Nelson Chao

Overview:

My research interests are in two broad areas, clinical hematopoietic stem cell and cord blood transplantation and in the laboratory studies related to graft vs. host disease and immune reconstitution. On the clinical side we are currently conducting approximately 50 different clinical protocols ranging from preparatory regimens, supportive care studies and disease specific protocols. Most of these clinical studies are centered around studies of the sources of stem cells and the methods to improve the long term outcome. There are exploratory protocols for novel therapies such as dendritic cell therapy for several malignancies, antiangiogenesis therapy, graft engineering to prevent graft-versus-host disease and antigen specific T cells or non specific NK cells to prevent relapse. Moreover a strong focus of the program is to develop cord-blood transplantation for adult patients with hematologic malignancies. The laboratory studies center on understanding the immunological events that occur with graft-vs-host disease and methods to prevent this disease. The current efforts focus on understanding murine reconstitution following transplantation, use of a peptide polymer to block MHC class II recognition of minor histocompatibility antigens, use of T cell engineering to prevent graft-versus-host disease at the same time preserving a graft-versus-malignancy effect.

For more information see http://ed-media.mc.duke.edu/BMT.nsf

Positions:

Professor of Medicine

Medicine, Hematologic Malignancies and Cellular Therapy
School of Medicine

Donald D. and Elizabeth G. Cooke Cancer Research Professor

Medicine, Hematologic Malignancies and Cellular Therapy
School of Medicine

Professor in Immunology

Immunology
School of Medicine

Professor in Pathology

Pathology
School of Medicine

Member of the Duke Cancer Institute

Duke Cancer Institute
School of Medicine

Chief, Division of Cell Therapy in the Department of Medicine

Medicine, Hematologic Malignancies and Cellular Therapy
School of Medicine

Affiliate of the Regeneration Next Initiative

Regeneration Next Initiative
School of Medicine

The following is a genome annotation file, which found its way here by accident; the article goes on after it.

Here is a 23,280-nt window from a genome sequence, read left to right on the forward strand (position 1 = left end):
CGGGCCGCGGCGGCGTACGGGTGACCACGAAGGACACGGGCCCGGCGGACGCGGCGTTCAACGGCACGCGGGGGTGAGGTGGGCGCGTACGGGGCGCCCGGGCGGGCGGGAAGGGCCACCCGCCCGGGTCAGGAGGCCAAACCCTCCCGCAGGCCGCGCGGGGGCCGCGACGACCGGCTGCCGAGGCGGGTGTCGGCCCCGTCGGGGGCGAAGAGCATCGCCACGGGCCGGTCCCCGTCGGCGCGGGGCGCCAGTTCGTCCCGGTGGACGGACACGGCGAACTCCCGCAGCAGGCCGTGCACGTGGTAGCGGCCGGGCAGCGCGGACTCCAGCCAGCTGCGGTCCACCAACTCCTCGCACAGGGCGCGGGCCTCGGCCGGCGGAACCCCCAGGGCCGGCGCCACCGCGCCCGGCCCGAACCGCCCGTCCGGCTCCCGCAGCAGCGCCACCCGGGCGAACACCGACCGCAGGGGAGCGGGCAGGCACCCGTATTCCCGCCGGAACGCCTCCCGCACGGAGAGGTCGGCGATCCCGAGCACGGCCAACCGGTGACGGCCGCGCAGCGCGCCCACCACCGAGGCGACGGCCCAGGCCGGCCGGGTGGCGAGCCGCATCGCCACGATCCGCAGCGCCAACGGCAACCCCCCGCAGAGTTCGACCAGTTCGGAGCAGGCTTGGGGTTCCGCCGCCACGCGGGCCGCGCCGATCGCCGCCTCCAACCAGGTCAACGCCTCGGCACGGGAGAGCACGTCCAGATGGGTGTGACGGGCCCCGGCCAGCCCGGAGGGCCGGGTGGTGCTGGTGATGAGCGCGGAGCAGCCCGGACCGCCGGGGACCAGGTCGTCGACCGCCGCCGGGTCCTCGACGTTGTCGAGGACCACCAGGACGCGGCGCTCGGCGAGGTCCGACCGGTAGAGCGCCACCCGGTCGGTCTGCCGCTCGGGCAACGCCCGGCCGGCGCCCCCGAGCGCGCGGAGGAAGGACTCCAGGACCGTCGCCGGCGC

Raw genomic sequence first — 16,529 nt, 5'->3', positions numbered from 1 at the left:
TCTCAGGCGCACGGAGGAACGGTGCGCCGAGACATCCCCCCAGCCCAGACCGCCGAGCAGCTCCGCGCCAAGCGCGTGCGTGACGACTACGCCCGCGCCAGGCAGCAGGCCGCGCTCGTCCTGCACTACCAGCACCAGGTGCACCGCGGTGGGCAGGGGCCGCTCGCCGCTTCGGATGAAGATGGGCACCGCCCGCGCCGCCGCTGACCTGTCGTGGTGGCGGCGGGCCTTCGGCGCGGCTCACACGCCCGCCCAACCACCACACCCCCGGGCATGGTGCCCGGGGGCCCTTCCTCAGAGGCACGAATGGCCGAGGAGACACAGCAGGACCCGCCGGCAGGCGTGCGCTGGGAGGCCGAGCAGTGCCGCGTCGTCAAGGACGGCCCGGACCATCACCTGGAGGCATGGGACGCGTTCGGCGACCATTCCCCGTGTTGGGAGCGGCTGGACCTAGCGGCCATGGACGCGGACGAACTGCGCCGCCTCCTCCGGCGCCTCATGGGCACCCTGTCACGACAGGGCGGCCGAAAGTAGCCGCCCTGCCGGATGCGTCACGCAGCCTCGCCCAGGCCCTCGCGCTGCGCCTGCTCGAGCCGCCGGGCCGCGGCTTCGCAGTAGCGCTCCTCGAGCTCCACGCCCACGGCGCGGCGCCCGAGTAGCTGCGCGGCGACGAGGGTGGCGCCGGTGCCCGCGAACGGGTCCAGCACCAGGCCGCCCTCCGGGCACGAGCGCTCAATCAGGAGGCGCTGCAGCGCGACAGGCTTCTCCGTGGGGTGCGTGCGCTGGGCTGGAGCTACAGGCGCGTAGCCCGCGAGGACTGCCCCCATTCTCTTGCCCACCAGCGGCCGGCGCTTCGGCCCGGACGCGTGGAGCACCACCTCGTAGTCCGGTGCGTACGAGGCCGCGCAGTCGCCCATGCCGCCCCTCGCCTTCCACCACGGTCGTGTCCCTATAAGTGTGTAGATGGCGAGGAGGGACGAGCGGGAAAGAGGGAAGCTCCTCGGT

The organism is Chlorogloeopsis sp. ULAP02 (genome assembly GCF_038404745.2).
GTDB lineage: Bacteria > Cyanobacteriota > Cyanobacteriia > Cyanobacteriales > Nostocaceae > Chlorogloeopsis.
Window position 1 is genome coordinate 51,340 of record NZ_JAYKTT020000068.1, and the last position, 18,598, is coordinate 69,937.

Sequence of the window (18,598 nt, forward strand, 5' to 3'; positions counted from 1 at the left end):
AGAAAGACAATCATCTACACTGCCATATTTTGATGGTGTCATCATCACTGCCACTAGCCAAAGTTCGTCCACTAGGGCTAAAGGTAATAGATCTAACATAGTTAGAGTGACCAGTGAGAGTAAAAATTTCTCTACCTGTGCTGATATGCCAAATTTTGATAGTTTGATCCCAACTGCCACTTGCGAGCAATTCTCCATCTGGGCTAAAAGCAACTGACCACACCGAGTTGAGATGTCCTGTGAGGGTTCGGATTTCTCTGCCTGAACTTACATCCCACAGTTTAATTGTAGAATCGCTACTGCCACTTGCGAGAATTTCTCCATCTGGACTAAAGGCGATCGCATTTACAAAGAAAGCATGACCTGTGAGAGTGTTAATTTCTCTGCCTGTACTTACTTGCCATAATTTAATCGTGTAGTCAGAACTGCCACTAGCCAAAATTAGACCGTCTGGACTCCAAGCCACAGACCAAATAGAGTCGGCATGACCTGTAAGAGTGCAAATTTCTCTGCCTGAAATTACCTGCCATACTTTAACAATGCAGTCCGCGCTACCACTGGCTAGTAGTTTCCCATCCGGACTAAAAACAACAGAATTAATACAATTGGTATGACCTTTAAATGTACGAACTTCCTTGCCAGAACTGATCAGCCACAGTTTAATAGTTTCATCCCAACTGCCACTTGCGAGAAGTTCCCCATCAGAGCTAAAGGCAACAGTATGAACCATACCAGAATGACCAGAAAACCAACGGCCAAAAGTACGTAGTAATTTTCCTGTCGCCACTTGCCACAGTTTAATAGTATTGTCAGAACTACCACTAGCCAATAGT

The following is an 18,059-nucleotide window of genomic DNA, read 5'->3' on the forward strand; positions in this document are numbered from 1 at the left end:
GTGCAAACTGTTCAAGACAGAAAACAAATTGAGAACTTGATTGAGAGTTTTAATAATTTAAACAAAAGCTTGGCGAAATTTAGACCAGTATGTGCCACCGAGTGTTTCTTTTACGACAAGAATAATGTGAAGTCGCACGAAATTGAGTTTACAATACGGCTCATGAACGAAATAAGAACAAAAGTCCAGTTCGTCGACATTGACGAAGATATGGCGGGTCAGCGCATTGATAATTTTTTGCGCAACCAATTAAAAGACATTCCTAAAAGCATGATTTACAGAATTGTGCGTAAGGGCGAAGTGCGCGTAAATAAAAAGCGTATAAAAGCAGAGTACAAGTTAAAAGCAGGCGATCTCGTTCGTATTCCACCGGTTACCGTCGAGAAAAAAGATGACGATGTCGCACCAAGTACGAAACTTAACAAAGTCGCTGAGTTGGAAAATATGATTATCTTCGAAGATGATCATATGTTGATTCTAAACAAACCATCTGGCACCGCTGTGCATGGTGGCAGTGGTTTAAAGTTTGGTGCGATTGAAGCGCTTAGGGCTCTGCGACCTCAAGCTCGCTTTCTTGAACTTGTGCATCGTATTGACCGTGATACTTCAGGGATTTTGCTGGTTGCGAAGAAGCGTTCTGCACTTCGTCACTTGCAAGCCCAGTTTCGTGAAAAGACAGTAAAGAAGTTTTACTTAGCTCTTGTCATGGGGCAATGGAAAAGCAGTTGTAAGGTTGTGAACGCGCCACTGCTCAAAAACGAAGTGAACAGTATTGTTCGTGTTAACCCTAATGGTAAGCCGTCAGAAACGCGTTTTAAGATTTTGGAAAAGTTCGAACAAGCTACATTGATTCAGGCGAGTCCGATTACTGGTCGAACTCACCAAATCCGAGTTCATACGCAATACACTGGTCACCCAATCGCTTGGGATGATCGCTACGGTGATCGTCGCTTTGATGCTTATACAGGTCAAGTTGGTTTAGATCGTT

Education:

M.D. 1981

Yale University

Medical Resident, Medicine

Stanford University

Fellow in Oncology, Medicine

Stanford University

Grants:

Outcomes of Grade 2 4 Acute Graft Versus Host Disease

Administered By
Duke Cancer Institute
Role
Principal Investigator
Start Date
End Date

Centers for Medical Countermeasures against Radiation Consortium

Administered By
Medicine, Hematologic Malignancies and Cellular Therapy
Awarded By
National Institutes of Health
Role
Principal Investigator
Start Date
End Date

Clinical Validation and Supply of SRI Radiation Biodosimeter

Administered By
Medicine, Hematologic Malignancies and Cellular Therapy
Role
Principal Investigator
Start Date
End Date

RITN Opportunity for Radiological Preparedness

Administered By
Medicine, Hematologic Malignancies and Cellular Therapy
Role
Principal Investigator
Start Date
End Date

Determining the mechanism of the protective of action of STO-609, a CaMKK2 inhibitor, in acute radiation syndrome

Administered By
Medicine, Hematologic Malignancies and Cellular Therapy
Awarded By
Columbia University
Role
Collaborator
Start Date
End Date

Publications:

Bone marrow transplantation for hematologic malignancies: the Stanford experience.

Allogeneic and autologous BMTs are highly effective and successful treatment modalities for selected patients. Use of BMT earlier in the course of disease yields better results when compared to patients with more advanced disease. Recent advances such as use of cloned growth factors, cytokines, etc..., will continue to contribute to lessen morbidity and mortality. Finally, as investigators understand, prevent, and treat expected side effects from BMTs, the patients' burden in terms of physical, psychological, and financial costs should lessen substantially.
Authors
Chao, NJ; Amylon, MD; Long, GD; Negrin, RS; Hoppe, RT; Horning, SJ; Blume, KG
MLA Citation
Chao, N. J., et al. “Bone marrow transplantation for hematologic malignancies: the Stanford experience..” Clin Transpl, 1990, pp. 157–63.
URI
https://scholars.duke.edu/individual/pub639500
PMID
2103141
Source
pubmed
Published In
Clinical Transplants
Published Date
Start Page
157
End Page
163

CaMKK2 in myeloid cells is a key regulator of the immune-suppressive microenvironment in breast cancer.